Scaling Down

It is a fact that I am a rather disorganised person. This blog is a good example of that, there’s no fixed time in my week allocated to ensuring that I regularly manage to publish posts. Thus, the blog can go months without a post, then have a run of posts at weekly intervals. That probably isn’t going to change, but my lack of organisation is not the sole reason for the irregular posting. There’s only a limited amount of content I can put out, and the stories I have are generally too lengthy to be completed in one sitting (so they get left in the drafts folder for months or even years). I’ve decided to try and resolve that second issue by broadening the scope of the blog.

Rather than just talking about real-life transport (and important but off-topic issues), starting with this post I will also cover my model-railway project(s). I have a dream to construct a rather large layout, but currently I have next to no space to set up a model railway. After many years hoping to find space, I have given up and decided to build something small and try to squeeze it in anywhere I can. This will also give me a chance to practice and improve my (currently very limited) modelling skills in order that, if I ever get onto my big project, I have a chance doing the idea justice.

Anyway, the starting point for this ‘something small’ is one of three baseboard frameworks of 2-by-1 timber made by my father for the layout I had in our previous house (the other two frameworks will remain in storage for the time being). I cannot find the legs the baseboards once stood on, maybe somebody used them to build something else. The first order of business therefore was to design and build some new legs. Design-wise, the big problem was how to attach them to the framework; initially I planned to have them hinge up under the board but it was pointed out to me that the bracing of the framework would get in the way of the screwdriver when I tried to attach the hinges. Outside hinges couldn’t be attached at one end, due to some damage on the timber, and they would have put the legs outside the framework. Back to the drawing board. I want the layout to be portable, meaning fixed legs are undesirable. With hinges ruled out, the new plan was detachable legs (held on by nuts and bolts).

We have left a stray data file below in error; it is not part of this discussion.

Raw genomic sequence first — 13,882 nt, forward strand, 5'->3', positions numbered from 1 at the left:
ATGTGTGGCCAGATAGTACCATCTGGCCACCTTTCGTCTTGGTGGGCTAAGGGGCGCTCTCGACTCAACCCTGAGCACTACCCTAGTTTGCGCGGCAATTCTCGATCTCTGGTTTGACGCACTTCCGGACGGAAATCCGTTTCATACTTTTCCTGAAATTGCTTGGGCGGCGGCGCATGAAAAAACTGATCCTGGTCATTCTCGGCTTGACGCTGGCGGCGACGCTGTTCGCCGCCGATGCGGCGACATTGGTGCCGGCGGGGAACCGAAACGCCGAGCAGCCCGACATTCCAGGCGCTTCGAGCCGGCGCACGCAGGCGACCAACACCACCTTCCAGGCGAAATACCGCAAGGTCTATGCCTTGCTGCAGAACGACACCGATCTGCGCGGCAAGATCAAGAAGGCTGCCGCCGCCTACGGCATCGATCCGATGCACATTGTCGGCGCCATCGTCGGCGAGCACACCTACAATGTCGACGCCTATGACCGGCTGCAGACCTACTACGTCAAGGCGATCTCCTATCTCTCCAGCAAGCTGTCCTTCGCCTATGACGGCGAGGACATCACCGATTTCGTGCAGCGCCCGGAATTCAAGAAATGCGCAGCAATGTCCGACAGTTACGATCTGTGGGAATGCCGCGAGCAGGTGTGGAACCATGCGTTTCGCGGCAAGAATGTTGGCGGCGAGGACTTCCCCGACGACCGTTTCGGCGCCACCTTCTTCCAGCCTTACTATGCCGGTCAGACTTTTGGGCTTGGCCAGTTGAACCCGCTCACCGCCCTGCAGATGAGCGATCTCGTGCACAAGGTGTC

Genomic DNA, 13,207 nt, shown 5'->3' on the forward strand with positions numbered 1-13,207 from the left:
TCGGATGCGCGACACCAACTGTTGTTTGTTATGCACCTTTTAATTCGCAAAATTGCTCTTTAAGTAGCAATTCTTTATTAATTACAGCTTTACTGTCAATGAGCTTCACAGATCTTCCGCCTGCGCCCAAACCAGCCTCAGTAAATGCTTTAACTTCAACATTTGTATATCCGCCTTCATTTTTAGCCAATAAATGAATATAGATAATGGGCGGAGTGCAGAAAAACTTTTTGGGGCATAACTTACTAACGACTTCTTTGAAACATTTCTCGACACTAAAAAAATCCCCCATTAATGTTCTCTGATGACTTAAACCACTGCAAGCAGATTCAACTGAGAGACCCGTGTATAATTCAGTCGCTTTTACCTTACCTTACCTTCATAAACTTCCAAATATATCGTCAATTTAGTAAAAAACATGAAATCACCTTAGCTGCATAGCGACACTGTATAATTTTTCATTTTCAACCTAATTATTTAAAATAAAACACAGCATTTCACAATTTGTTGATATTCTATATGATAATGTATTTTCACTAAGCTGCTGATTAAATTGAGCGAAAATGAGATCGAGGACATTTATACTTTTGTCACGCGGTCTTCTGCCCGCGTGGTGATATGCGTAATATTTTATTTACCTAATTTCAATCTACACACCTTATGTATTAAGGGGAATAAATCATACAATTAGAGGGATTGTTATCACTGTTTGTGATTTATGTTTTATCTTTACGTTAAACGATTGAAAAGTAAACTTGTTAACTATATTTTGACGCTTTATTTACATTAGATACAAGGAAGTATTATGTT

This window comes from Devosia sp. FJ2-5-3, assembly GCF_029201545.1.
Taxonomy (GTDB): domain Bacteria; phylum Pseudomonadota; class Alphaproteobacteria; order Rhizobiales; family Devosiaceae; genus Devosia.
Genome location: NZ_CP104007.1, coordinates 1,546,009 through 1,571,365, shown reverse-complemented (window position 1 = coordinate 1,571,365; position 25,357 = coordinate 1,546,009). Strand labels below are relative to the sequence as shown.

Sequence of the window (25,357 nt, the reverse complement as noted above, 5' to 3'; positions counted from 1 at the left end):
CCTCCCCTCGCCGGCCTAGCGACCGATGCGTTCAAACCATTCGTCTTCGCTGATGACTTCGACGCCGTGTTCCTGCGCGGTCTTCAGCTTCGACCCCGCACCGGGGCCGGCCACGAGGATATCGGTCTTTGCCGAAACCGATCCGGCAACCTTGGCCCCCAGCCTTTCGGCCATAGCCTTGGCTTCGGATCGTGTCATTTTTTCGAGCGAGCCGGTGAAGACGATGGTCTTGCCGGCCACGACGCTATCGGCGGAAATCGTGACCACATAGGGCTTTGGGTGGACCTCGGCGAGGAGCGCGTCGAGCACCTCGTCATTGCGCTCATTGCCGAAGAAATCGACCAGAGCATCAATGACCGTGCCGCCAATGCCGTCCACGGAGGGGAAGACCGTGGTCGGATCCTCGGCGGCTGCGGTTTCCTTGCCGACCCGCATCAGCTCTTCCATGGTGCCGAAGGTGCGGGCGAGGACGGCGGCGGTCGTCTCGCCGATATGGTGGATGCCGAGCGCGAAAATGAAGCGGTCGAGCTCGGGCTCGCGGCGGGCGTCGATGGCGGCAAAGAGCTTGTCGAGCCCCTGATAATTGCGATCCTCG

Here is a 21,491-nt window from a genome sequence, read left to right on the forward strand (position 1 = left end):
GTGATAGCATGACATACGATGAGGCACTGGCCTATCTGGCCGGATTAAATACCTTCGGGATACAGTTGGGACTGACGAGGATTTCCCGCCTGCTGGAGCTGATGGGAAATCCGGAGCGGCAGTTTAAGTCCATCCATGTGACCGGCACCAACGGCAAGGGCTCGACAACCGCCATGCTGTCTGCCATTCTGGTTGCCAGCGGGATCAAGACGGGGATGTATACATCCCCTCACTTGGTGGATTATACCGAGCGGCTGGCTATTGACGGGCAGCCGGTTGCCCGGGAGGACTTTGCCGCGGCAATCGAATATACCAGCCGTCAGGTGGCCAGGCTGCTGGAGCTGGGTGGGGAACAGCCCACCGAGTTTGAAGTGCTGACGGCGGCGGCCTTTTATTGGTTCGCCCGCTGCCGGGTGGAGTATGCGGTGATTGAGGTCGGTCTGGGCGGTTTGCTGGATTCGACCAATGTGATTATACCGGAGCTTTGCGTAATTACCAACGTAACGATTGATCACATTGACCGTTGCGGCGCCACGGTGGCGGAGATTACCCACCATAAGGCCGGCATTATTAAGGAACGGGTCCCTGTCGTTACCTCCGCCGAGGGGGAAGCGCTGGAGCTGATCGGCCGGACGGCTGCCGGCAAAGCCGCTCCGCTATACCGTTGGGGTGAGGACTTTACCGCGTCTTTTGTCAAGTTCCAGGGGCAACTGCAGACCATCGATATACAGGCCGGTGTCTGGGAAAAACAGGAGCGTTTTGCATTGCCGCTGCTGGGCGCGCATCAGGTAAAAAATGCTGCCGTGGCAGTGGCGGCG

Photo of damaged screwheads
Mangled Screwheads; they’re all too soft
Using some 2-by-1 timber found in our ‘random bits of wood’ storage area, a pair of legs (each formed of two verticals with two horizontals as bracing) were assembled over the weekend of 12-13th November 2016. The timber was very hard, sawing it to length was a pain and efforts to screw the components together were thwarted. The screws heads were too soft, with the slot for the screwdriver getting mangled (this happened both with brass-coloured screws and silver-coloured ones). After a few screws, the drill bit used for making the pilot holes snapped and screwing was abandoned in favour of nailing.

Parts of model railway baseboard in workshop
My baseboard legs and the framework leaning against the woodwork bench
Once the legs had been made, the structure was loose-assembled (we did not have bolts yet) and it was found the structure was not sufficiently stable; the framework would wiggle back and forth. Quite a disappointment, but I had an idea to solve it. The idea involved more 2-by-1 timber, and the remaining lengths from the stash I had found were not long enough.

That didn’t matter too much since I was intending to go wood-shopping anyway; the chipboard tops from the old layout have probably been thrown away, so some ply to form the new surface was on my shopping list. Progress would however have to wait until the shopping had been done.

So, I now have at least one follow-up post to write, but I don’t know yet whether this modelling series will run for very long.

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